Re: No.5: Bad Neighbors.
The absolute best source for information about a particular neighborhood is -- the local POLICE Department. Visit their headquarters/station (preferably with a friend who happens to be a current or former Law Enforcement Officer) and SIMPLY ASK - "What's the crime situation in and around [give them the address]? I usually make an effort to locate the officer(s) - especially "old-timer(s)” - who are assigned to patrol that specific neighborhood on a steady basis. Trust me - the officer(s) will let you know everything there is to know about the area, e.g. whether burglaries, vandalism, auto thefts, shootings etc. is an ongoing problem- and yes, that there are “problem neighbors” near the house you’re interested in.
Good article for the first time buyer. Any home with a foundation issue is an immediate pass.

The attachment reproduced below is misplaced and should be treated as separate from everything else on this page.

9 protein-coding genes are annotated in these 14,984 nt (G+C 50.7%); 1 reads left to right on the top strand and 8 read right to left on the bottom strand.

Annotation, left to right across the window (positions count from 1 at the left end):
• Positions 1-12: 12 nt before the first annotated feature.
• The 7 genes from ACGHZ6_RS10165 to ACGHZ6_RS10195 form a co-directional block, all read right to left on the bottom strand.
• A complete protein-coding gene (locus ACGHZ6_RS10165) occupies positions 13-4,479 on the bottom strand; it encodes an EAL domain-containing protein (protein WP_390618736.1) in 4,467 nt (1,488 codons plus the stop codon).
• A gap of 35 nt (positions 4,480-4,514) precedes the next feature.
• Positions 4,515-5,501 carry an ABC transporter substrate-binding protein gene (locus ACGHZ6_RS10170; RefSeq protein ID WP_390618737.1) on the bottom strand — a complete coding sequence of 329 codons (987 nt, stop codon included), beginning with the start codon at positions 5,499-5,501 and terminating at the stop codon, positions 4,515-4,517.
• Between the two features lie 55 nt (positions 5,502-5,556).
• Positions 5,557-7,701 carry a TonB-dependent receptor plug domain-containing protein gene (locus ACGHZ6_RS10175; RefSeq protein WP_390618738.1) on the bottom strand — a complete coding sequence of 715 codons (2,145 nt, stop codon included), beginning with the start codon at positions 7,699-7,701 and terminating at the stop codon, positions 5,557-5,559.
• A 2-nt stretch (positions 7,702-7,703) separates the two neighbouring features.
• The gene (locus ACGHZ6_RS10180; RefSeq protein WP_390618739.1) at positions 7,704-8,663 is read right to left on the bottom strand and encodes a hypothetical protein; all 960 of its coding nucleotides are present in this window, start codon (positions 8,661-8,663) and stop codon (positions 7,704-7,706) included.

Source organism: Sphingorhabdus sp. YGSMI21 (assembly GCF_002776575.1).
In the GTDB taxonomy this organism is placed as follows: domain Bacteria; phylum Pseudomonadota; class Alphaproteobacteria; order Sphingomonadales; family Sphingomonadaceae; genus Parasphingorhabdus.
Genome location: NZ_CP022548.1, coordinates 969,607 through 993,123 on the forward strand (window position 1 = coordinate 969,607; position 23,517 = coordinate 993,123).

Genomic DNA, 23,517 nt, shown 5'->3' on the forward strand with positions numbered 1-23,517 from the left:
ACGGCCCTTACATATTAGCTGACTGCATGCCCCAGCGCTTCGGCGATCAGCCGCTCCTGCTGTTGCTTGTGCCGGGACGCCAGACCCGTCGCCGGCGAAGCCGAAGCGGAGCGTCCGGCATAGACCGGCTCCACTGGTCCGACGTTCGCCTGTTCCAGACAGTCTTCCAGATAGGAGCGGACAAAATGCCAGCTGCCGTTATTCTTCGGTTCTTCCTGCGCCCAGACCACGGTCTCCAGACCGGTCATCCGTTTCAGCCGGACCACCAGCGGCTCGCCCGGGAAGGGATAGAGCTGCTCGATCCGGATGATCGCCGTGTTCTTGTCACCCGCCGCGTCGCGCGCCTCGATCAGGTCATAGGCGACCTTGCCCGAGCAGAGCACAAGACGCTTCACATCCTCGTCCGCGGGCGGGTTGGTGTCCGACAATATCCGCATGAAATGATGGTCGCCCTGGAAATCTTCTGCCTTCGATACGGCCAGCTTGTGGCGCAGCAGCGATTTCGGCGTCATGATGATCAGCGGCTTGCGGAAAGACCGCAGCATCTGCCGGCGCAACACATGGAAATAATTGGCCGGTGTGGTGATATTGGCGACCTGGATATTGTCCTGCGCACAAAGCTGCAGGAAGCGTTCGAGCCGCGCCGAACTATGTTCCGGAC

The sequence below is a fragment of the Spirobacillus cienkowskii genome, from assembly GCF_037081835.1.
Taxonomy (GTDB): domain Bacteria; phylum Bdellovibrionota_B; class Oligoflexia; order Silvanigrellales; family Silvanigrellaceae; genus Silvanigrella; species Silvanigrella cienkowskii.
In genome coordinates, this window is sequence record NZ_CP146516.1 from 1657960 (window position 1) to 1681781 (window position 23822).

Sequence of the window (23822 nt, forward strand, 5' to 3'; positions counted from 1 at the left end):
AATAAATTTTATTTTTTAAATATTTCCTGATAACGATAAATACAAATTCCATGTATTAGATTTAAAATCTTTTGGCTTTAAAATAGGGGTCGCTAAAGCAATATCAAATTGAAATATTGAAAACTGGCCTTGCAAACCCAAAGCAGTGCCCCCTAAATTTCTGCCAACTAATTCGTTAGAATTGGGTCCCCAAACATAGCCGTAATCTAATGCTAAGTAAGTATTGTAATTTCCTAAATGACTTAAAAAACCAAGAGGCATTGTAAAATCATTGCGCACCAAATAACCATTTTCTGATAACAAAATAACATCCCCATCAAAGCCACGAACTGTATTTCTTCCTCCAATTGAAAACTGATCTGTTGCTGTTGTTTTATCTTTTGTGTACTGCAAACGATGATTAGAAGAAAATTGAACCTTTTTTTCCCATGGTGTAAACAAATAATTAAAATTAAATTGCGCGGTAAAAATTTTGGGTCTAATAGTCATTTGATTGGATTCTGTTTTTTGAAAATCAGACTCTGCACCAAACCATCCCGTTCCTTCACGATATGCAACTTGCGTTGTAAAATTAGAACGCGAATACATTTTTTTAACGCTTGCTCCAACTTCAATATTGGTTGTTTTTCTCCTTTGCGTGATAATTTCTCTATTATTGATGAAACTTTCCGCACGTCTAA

Also for the first time buyer, if you are not familiar with the area you are purchasing a home in walk the neighborhood
and introduce yourselft to the neighbors and get there opinion on the area. Realtors, main interest is in selling the house
and getting the sales fee. So, take what they say about the area with a large grain of salt.
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Homeowners associations ban them and environmentalists love them. All that aside, though, a clothesline saves you money.